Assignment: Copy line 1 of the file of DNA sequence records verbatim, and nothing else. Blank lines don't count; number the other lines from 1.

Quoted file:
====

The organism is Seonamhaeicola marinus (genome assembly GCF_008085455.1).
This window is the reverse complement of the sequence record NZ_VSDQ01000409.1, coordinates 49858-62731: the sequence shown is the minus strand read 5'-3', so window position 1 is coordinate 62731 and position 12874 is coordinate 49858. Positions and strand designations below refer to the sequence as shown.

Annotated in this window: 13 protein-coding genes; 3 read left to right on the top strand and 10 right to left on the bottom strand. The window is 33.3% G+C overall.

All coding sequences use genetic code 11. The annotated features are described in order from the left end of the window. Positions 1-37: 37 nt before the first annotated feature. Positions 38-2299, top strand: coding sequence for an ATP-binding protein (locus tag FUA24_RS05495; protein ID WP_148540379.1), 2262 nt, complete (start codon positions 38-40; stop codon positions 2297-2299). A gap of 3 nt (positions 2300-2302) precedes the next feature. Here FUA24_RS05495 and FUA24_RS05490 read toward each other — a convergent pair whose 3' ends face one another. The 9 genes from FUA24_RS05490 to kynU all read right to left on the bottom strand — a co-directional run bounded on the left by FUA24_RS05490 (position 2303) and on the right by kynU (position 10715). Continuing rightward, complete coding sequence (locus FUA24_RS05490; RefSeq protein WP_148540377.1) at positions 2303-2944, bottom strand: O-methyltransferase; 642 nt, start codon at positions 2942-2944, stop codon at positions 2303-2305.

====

The organism is Seonamhaeicola marinus (genome assembly GCF_008085455.1).